Well, and I'm the same way. We got into this elder law practice because we saw a need for a highly specialized area of the law that covers some very complicated situations. There's no doubt. Social Security is complicated, Medicare is complicated, Medicaid is complicated, Veterans Benefits is complicated. All of these things are complicated and that there just were not a lot of resources out there for people who are trying to have to navigate through all of these things, especially when they're already suffering with the side effects of aging. But the one thing I would point out, we talk about this as elder law, you do not have to be elder to need this information.


Lisa
Right. Well, and of course that's really why we're getting it out there is so whether you're 30 or 90, this is information that you need to put in your back pocket and you're gonna need.
John
Right. Traditional estate planning, going back... When I was in law school, for example, and they talked about... They had whole classes and I took every one they offered about wills and trusts and planning for this sort of thing. And all of the focus throughout all of these programs was on death. It was how to plan for death, it was what to do after death, how to manage things like death taxes, how to manage things like probate when you die, but it was always focused about death.

Lisa
And what is it that you say, John, when we talk to a lot of our clients when a lot of our clients come in and the first thing they wanna know about is, "Well, I need to get a will and tell me about these death taxes," and things like that? And we typically pull that client back from that focus and talk about, "Wait a minute. You're here, you're living, breathing. You've got a bunch of life to live so let's talk about what we can do to make that life the best we can." And so instead of estate planning, we talk about life planning.

John
Right. When I got out of law school and I started practising and I dealt with financial advisors and banks and different... I noticed that all of their focus was typically on leading up to retirement. It was save, put money back in your 401K, or your IRA, save some money, plan for your retirement. But it was always the focus was leading up to that 62-65-70 range and then it was like we just forget about everything from that point until death. And the focus completely switch, but you know the hard truth of the matter is, if you've spent every penny of your savings paying for your own care and gone broke in the process and become a burden on friends and family, and find yourself in a nursing home, what was there to will to anybody in the end? 

Lisa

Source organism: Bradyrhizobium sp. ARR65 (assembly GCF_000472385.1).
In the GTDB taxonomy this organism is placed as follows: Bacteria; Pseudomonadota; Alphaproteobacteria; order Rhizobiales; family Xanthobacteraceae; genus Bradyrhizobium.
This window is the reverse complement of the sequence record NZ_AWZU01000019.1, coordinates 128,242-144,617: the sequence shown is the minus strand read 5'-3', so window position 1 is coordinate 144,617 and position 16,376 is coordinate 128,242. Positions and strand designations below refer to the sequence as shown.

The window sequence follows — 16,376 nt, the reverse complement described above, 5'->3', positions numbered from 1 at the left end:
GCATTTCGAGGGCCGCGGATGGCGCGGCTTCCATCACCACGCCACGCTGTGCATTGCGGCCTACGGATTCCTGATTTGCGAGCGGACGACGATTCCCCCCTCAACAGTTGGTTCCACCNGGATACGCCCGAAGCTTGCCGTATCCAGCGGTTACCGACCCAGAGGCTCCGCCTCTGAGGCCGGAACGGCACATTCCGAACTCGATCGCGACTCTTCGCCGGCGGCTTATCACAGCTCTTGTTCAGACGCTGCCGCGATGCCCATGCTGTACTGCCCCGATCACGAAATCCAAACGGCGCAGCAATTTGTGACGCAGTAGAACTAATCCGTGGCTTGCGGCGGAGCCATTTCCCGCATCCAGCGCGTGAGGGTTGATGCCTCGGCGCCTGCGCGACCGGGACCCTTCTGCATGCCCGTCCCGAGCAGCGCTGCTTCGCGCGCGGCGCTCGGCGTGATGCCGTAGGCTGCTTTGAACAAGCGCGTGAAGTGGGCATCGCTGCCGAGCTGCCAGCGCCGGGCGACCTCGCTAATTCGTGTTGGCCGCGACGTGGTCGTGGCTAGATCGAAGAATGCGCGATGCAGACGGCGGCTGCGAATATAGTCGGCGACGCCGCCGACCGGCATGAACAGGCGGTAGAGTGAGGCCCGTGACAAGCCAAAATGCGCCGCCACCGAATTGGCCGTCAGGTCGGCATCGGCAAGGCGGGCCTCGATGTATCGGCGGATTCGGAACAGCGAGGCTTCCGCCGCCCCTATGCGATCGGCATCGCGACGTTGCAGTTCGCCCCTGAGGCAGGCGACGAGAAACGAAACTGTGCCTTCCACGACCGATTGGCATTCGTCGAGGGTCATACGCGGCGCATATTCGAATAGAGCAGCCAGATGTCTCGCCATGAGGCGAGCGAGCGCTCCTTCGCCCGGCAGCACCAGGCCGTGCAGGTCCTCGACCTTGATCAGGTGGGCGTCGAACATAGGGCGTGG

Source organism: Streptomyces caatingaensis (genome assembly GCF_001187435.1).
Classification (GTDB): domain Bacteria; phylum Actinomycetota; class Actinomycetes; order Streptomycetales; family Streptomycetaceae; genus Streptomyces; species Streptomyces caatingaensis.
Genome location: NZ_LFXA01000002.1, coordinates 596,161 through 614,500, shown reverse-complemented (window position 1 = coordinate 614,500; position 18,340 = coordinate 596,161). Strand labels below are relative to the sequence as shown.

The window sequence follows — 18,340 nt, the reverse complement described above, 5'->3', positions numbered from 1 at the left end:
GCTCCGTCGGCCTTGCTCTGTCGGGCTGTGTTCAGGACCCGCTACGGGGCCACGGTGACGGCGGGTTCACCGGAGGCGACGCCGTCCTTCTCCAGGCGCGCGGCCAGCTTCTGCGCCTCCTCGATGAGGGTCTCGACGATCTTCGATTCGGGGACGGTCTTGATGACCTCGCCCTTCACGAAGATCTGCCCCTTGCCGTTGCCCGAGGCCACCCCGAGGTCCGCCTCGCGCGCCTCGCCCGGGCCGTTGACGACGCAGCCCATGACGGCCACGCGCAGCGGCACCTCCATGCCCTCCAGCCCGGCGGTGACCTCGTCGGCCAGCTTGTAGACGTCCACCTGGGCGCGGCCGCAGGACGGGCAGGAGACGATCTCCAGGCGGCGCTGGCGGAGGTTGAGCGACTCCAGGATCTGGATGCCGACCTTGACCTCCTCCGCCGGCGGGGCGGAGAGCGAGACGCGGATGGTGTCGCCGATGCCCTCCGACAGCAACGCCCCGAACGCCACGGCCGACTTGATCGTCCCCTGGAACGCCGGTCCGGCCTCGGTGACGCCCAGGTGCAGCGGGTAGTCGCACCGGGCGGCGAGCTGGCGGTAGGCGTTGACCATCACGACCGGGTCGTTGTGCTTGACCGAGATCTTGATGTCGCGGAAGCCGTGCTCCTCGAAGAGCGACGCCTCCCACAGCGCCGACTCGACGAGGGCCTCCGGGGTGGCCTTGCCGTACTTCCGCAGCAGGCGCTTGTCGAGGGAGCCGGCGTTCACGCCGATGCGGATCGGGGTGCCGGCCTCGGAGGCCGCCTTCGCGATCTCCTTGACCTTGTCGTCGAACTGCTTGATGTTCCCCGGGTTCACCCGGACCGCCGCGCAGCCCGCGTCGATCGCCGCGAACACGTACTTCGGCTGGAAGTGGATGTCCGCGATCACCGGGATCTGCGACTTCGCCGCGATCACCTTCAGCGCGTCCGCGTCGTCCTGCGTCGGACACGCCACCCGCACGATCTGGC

Right. What was the estate plan about? And so we definitely... Estate plan is certainly a piece of what we do as elder law attorneys, but really the more important piece and where we like to bring that focus is to that life between retirement and death.

John
That's right. And so what we want you to do is also focus on that same sort of information by watching the show, hearing the information that we're providing, and seeing how it applies to your life because we're gonna be talking about things like how to pay for that long-term care, how to protect the assets that you have, how to qualify for benefits that might be available out there, how to get the most out of Social Security, how to get the most out of Medicare or Medicaid or the Veterans Administration, how to best document your wishes for who makes medical decisions for you, end-of-life decisions, all of these sort of things. And they're all little pieces to this puzzle, but as you see this program develop, and as you keep staying tuned and tune in week after week, what you're gonna start seeing is that these puzzle pieces will come together.

John
And you might even have questions. And as you do, you might try to reach us out there on the internet. We do have a Facebook page which is facebook.com/AgingInsight. There's a radio show which is a live call-in radio show, which is every Saturday at noon on 107.1. And so you could call in questions there. And frankly, what we might do is be asked... If we hear your question there, we might be able to answer it here. And so, the coordination of all of these things, hopefully we can get you that information.

Lisa
Right. And we have some printed materials for you, our Aging Insight magazine. You will see that out and about town, in doctors' offices, in financial advisors' offices. Again, it's just really about getting the information in your hands. John, I talked a moment ago about being an advocate and I wanna help my clients in just these community... My community members to be their own best advocate.

John
That's right. And you might be thinking, "Well, I'm not sure if any of this applies to me." But if it doesn't apply to you, it applies to somebody you know, maybe they're a friend, maybe they're a loved one, but it applies to somebody. And between the information we provide and what you absorb out there, we can make people's lives better, we can change people's lives, and we can keep people out of nursing homes, we can keep them from going broke, and we can keep them from being a burden on their family. So, stay tuned to the program.